The Chelsea Logistics, subsidiary of the Udenna Corp. of homegrown tycoon Dennis A. Uy, has proposed to develop the Davao International Airport to solve the increasing traffic of passengers and cargoes as a result of the city’s progress.“We started with the forecast – historical passenger growth, economic growth for the next 30 years, and derived with the forecast,” Engr. Manuel Jamonir, business development manager at the Udenna Infrastructure, told reporters.
Based on the forecast, the Davao International Airport will cater to about 15 million passengers in 2030, or nearly four times the four million at present.
The airport recorded a 10% increase in passenger volume and 30% cargo volume increase from 2017 to 2018.
“Because of low-cost carriers, there was a great increase of passenger influx. Also, Davao is a metropolitan city and a MICE (meeting, incentives, conference and exposition) hub so, the increase of passenger is expected,” Jamonir explained.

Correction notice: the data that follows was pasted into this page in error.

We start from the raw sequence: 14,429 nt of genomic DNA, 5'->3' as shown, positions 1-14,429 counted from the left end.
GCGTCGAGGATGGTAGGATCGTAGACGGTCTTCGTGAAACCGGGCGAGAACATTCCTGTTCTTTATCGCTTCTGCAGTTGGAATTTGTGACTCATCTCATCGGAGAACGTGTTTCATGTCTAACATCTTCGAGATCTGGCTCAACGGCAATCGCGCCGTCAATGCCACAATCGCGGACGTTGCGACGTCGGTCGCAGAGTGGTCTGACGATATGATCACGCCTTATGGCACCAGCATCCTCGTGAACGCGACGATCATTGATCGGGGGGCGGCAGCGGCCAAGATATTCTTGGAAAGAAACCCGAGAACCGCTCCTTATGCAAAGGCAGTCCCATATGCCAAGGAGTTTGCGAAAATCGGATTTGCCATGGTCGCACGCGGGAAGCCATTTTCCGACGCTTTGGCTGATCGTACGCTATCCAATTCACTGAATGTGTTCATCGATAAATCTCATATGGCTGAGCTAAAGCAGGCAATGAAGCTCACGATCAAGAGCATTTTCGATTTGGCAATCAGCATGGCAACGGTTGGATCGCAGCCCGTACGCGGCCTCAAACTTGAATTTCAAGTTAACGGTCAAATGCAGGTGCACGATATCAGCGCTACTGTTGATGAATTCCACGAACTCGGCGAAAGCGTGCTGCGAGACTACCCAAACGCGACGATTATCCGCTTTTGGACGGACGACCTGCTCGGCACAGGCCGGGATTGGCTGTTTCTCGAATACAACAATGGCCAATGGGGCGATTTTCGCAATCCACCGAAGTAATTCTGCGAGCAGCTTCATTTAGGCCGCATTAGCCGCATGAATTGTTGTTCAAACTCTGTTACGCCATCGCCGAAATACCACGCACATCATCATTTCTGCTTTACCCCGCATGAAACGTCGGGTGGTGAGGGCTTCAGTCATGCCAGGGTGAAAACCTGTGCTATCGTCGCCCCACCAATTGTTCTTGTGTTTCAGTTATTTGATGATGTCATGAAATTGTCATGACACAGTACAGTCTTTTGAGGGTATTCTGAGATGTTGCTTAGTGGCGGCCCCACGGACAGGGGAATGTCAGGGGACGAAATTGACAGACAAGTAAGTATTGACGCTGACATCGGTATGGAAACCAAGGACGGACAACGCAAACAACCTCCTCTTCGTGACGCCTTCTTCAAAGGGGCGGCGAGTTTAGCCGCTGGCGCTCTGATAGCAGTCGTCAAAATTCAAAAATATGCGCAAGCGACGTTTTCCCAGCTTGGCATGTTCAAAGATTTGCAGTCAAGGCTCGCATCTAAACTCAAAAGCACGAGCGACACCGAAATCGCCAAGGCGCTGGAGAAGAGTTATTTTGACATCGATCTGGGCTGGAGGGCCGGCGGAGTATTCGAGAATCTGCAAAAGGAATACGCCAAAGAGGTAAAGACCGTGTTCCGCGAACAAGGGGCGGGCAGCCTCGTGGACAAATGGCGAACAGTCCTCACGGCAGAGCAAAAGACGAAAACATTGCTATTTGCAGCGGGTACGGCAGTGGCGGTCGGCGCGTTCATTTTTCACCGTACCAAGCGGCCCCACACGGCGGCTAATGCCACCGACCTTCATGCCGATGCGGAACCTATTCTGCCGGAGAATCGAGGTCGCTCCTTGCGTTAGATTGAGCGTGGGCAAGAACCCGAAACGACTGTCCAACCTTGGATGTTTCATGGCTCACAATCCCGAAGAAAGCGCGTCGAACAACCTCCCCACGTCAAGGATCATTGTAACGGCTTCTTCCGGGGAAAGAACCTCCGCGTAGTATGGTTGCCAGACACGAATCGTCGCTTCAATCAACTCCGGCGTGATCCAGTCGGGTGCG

“We also need to expand existing cargo terminals because we observe (that) from August to November every year, our terminals are in heavy traffic with fruits and fishery products,” he added.
Jamonir also explained that their feasibility study and technical analysis on the capacity of the airport revealed that the present airport can still cater to the projected passenger traffic in the next 30 years, so there is no need to relocate the facility.
Jamonir reported that the development proposal is under the private-public partnership scheme with about P48.8 billion in nominal cost for 30 years that will be divided into three phases.
The first phase, Jamonir said, is expected to start next year with a P26 billion budget. “The Civil Aviation Authority of the Philippines submitted the proposal to the National Economic and Development Authority (NEDA) for evaluation,” Jamonir reported.
“We are waiting for the results of NEDA evaluation at the end of this month,” he added.
According to Jamonir, the project is an unsolicited PPP proposal so it has to follow a process under the Build-Operate-Transfer (BOT) Law.
“We submitted a proposal last year and received an original proponent status. We have to enter a Swiss challenge or a bidding (process) for unsolicited proposals,” he explained.